It’s become a Tuesday night ritual for the dogs and I – bringing their boy to the park for soccer practice, then walking the perimeter. I watch the sky, they sniff the ground. We are the guardians of earth and air.
These places don’t belong to us, though. The sky is ruled by the birds, migrant and permanent residents of oak and elm. The earth is ruled by soccer cleats and lawnmowers, little rodents and squirrels. Other dogs try to lay liquid claim to it, like mine, but they all know the temporary nature of such claims.
A wide swath of grass is cut to open up to the rainwater treatment, a riparian oasis. Red winged blackbirds sit singly at tops of small trees, making their pip-pip-pip scree call. A pair of Carolina Wrens fly up and down, in and out of the long grass at the water’s edge looking for food. Mockingbirds fight each other for territory in the trees, screeching at each other in downward dives with outstretched feet.
It’s the black bellied whistling ducks that reign supreme these days, though. Flashes of white undersides of wings mark small flocks of three or four flying overhead, making their distinctive whistle calls that have earned them their name. Seven of them line up along a roof of a nearby house, scooting over by inches to make even spaces between them.
The best part of the fly-overs at the park, though, are the short and frenetic flights of the scissortails. There is a handful of them that have terrible arguments over perching spots in the elm trees closest to the soccer practice. It is easier to hear them than it is to see them, but sometimes a few of them fly out in fierce rages and circle right back around, long forked tails snaking against the sky.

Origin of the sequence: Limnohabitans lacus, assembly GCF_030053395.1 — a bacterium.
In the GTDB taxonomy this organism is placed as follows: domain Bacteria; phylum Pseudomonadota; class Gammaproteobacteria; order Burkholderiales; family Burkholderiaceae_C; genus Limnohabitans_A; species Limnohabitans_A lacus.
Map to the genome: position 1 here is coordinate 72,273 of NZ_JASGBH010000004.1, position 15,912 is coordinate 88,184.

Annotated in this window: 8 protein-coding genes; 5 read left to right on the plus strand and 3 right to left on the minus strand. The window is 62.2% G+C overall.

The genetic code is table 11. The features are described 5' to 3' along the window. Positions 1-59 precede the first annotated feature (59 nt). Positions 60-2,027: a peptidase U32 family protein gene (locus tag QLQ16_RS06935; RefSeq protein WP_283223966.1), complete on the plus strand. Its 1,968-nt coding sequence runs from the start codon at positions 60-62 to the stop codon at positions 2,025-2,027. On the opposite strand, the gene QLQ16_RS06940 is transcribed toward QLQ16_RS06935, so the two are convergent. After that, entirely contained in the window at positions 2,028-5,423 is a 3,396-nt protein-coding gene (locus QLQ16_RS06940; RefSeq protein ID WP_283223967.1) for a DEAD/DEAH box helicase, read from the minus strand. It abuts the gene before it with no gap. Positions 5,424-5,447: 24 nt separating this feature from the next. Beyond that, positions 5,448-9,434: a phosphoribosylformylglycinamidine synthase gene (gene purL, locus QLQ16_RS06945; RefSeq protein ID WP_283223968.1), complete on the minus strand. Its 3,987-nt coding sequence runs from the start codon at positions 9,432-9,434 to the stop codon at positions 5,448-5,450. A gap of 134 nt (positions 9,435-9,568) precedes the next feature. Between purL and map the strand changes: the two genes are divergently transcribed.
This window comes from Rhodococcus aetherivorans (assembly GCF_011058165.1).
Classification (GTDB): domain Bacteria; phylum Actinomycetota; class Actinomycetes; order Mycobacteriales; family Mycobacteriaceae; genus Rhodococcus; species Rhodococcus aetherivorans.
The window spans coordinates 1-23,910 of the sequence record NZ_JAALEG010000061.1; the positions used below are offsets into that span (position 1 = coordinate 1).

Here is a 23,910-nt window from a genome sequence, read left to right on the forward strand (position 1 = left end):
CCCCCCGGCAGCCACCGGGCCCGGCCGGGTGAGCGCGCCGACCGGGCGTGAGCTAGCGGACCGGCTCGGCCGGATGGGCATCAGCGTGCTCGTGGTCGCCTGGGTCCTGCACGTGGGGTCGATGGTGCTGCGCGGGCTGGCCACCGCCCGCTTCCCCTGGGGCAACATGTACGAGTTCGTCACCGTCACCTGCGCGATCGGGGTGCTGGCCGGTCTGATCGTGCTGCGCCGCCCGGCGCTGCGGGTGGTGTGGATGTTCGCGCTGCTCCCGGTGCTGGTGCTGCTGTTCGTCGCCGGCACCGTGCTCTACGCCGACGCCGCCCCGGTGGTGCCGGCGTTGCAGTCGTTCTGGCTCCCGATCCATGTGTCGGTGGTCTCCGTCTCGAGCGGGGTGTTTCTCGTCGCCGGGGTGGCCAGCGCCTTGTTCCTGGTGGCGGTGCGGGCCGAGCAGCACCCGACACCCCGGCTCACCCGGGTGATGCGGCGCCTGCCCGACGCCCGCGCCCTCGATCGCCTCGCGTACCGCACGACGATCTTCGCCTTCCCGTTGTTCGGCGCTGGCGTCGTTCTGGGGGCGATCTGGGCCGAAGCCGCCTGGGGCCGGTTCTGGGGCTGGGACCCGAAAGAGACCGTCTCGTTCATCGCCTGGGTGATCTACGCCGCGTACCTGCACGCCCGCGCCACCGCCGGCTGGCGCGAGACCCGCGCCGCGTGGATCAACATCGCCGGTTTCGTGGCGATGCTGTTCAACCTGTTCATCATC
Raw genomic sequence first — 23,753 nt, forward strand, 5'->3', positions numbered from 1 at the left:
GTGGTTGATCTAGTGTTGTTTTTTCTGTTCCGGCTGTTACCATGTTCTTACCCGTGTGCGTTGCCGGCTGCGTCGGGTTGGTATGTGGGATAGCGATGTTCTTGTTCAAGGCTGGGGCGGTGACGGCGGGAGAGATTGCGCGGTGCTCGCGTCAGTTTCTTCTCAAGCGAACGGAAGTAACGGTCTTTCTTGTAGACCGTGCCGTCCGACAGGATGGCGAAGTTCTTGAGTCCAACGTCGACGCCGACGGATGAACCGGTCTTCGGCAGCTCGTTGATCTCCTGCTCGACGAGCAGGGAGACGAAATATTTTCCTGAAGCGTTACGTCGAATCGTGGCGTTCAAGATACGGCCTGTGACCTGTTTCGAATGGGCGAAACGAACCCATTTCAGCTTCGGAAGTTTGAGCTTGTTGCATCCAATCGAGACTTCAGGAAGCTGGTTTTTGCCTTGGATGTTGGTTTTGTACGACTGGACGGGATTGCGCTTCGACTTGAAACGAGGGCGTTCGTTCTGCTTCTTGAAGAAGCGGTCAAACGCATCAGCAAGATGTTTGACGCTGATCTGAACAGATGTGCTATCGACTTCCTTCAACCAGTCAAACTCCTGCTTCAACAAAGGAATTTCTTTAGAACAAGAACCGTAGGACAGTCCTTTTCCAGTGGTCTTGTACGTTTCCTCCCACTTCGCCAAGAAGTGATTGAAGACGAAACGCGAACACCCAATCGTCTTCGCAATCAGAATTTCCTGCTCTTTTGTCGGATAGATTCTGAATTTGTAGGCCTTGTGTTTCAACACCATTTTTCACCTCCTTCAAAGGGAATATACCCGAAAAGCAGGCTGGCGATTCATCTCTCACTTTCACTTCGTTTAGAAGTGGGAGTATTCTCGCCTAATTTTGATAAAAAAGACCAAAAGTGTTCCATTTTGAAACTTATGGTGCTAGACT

I was so proud of my little son last weekend when he pointed at one of these perched on a wire above a stoplight and correctly identified it. Even this night at the park, a man stopped me to ask me what kind of bird that was, and thought it was very interesting. I explained that they were just starting to come around here. They’ll be here until the fall, as you can see from this occurence range map here:
Last night, we rode our bikes out to the secret place of ducky delight. When I pointed out that my favorite bird was there, my older son said, “that pink flamingo thing?”, and the little one corrected him and said, “No, it’s a spoonbill!” Even though he still thinks he sees hummingbirds everywhere and is not quite sure what a white winged dove is, he’s getting good at the birding thing. He wants to find “legendary” birds, so now we have to look up what birds are the most rare and where they live.
For now, the dogs and I will watch to see what flies over Katy Park this soccer season, and invest more time at the CRNT.